a particular form of SEN but still meet all the qualifications
and other requirements the entitlement is triggered and then all
of the wider legislative protections around disability will apply.
Q134 Mr Boswell: I just wanted to
ask one other question about the distribution issues. We will
do one which is double-headed to save time. Rurality or distanceit
is not going to be much use if, say, one of our children is offered
an apprenticeship in Northumberland if they are 350 miles away.
Is there an understanding that it has to be within a reasonable
Jim Knight: Yes, and we all know
as law-makers that "reasonable" is often used in law.
You will see in clause 21(2)(c) that it says within the person's
reasonable travel area. How that would be interpreted I think
depends upon the nature of the apprenticeship they are interested
in pursuing and they will be specifying two sectors that they
want to pursue apprenticeships in. For example, if they were living
in rural Northamptonshire and they wanted to pursue an apprenticeship
in marine engineering then it is different from plumbing or hairdressing,
in which case you would expect it to be within reasonable travel
distance of home.
Q135 Mr Boswell: My final question
is the other one: what about programme-led apprenticeships? British
Chambers of Commerce are very leery on this. Perhaps Lord Young
would like to oblige us. Do you think there is a case for them
continuing? Are they a second best or are you seeking to phase
Lord Young of Norwood Green: They
do not come within the meaning of what we define as apprenticeships
because there is not a contract of employment with the employer,
so we want to be absolutely clear that if it is going to be an
apprenticeship under this definition there has to be an employment
Q136 Mr Boswell: So any provider
of a programme-led apprenticeship would not be able to offer it
as an apprenticeship?
Lord Young of Norwood Green: Not
as an apprenticeship, no.
Q137 Chairman: Jim, in terms of this
subsection (2)(c) that you just mentioned, which says "within
the person's reasonable travel area", that is a massive cop-out,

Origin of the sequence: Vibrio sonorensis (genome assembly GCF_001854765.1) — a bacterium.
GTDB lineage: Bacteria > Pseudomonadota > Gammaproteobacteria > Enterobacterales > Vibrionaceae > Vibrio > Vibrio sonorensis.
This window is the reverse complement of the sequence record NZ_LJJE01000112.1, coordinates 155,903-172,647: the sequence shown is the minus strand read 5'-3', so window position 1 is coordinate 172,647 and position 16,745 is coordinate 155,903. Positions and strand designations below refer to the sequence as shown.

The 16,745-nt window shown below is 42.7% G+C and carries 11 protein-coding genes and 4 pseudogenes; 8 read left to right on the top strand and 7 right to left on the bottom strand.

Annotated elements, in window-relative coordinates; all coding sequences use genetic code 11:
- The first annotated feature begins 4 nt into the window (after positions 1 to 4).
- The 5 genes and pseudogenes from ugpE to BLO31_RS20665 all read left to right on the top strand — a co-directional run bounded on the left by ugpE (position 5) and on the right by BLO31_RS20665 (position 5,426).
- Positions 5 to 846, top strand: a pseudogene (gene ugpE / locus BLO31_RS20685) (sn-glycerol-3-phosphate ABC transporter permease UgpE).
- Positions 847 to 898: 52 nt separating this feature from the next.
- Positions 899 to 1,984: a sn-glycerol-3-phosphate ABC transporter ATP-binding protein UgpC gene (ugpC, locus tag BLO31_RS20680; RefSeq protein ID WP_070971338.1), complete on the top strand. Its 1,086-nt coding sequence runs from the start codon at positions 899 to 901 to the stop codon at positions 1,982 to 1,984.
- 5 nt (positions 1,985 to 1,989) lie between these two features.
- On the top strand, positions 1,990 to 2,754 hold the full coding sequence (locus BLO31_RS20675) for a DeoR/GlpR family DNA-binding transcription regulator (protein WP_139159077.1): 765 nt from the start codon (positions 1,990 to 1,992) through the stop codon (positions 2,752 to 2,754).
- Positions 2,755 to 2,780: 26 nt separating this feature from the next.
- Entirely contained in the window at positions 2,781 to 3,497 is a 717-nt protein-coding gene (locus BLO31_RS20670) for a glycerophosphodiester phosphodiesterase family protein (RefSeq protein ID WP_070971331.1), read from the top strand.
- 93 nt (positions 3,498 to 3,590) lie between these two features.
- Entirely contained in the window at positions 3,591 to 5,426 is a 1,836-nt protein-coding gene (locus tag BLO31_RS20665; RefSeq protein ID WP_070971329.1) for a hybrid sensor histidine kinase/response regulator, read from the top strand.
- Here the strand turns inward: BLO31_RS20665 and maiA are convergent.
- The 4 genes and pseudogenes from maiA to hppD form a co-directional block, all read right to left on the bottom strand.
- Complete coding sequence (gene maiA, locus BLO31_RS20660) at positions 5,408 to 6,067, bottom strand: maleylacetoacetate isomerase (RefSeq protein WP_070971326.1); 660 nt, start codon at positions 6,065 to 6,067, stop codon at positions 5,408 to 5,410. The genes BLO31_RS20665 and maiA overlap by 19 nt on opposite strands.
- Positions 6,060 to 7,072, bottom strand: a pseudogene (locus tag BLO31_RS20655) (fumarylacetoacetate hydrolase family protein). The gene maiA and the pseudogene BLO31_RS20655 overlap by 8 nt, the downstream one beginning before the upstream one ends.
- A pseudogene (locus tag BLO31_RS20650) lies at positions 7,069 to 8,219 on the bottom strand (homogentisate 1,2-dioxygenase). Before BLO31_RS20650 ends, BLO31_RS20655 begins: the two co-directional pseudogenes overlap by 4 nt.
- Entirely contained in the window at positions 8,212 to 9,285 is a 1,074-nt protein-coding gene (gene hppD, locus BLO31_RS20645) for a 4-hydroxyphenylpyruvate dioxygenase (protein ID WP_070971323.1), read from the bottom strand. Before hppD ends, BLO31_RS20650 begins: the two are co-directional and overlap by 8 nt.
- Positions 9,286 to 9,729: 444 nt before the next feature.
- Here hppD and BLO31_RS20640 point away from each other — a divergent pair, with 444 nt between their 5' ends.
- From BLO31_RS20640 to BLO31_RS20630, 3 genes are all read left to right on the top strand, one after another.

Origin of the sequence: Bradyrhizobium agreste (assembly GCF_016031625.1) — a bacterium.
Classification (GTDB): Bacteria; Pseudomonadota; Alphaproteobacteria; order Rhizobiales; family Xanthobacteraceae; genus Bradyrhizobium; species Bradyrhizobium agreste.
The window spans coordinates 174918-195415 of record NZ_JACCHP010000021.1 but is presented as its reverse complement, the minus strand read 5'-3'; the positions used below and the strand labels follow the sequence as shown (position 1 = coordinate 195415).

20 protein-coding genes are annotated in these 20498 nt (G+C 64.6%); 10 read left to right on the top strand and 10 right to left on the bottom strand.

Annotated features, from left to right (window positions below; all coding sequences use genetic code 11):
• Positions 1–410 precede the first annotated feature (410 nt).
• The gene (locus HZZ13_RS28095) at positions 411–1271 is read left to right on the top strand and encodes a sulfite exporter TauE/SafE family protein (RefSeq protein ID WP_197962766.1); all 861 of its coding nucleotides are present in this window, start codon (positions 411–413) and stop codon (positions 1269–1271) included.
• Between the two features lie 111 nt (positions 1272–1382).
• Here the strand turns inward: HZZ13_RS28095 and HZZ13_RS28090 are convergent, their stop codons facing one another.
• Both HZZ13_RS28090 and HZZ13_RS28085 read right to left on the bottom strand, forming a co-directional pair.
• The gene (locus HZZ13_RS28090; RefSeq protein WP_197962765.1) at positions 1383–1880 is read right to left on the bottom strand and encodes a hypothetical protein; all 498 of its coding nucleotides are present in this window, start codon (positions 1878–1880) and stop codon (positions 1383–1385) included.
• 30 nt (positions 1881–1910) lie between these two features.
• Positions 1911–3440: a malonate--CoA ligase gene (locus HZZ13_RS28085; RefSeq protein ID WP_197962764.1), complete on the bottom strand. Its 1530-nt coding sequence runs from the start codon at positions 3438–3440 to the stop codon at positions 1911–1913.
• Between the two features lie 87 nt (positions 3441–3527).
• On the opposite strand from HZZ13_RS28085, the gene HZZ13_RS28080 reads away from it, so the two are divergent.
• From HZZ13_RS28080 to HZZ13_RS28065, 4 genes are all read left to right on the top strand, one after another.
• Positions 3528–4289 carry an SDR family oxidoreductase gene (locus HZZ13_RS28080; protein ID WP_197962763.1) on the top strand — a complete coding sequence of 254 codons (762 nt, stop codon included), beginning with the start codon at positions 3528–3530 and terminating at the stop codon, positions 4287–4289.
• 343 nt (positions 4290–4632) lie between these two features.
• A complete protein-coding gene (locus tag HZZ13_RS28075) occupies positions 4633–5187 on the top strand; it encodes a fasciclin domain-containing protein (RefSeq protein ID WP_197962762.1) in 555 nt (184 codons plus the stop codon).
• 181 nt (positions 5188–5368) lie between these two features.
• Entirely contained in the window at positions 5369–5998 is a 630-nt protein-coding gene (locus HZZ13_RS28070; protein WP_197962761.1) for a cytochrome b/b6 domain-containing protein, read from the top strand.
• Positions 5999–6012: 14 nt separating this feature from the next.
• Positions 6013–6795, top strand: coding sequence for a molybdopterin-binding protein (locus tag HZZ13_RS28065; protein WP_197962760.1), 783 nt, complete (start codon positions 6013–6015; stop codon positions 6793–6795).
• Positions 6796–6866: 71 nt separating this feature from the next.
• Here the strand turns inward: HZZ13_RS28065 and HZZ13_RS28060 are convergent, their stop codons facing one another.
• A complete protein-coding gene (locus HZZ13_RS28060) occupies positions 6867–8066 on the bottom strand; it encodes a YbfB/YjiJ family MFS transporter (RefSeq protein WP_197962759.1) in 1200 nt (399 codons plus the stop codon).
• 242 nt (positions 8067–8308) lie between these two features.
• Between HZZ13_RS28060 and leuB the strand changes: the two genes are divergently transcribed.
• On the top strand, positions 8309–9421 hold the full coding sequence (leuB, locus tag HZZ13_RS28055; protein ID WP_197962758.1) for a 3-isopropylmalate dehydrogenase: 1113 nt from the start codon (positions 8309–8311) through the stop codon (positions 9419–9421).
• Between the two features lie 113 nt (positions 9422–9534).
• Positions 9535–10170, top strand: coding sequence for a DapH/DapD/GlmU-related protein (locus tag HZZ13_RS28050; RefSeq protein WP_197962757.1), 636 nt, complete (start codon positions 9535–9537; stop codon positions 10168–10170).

is it not? Will you define "reasonable travel area"?
Jim Knight: As I say, there is
that difference between different sorts of apprenticeships. When
you are setting this out you have to do so in a way that is sufficiently
flexible to cope with not just well over 100 apprenticeship frameworks
that we have at the moment but also that we would want the National
Apprenticeship Service to be able to develop in new sectors and
new areas. You will understand that in Harrogate there will be
some that are like Dorset, where you would expect hairdressing
and plumbing and electrical, the care sector; there are some that
are pretty much universal economic activities that take place
all over, and so my definition of a person's reasonable travel
area is that they would be available locally to them.
Q138 Chairman: So if a student in
Harrogate, seeing as you mentioned it and not I,
Jim Knight: I am trying to relate
Q139 Chairman: For instance, to do
an apprenticeship in fishing, which is perfectly reasonable because
the east coast has a number of fishing ports, you would regard
that travel of roughly an hour and a half to two hours as reasonable,
each way, each day?
Jim Knight: Ultimately, technically
it would be for the court to judge and people who are commissioning
and making those decisions about reasonableness will have in mind
what would stand the test in court, if it ever got there, but
yes, you may make provision for them to be able to travel, perhaps
not on a daily commute, perhaps on a weekly commute, in order
to be able to access that apprenticeship.
1 HM Treasury, Leitch review of skills: Prosperity
for all in the global economy-world class skills Final report,
Further education Back
Information, advice and guidance Back
Learning and Skills Council Back
Special Educational Needs Back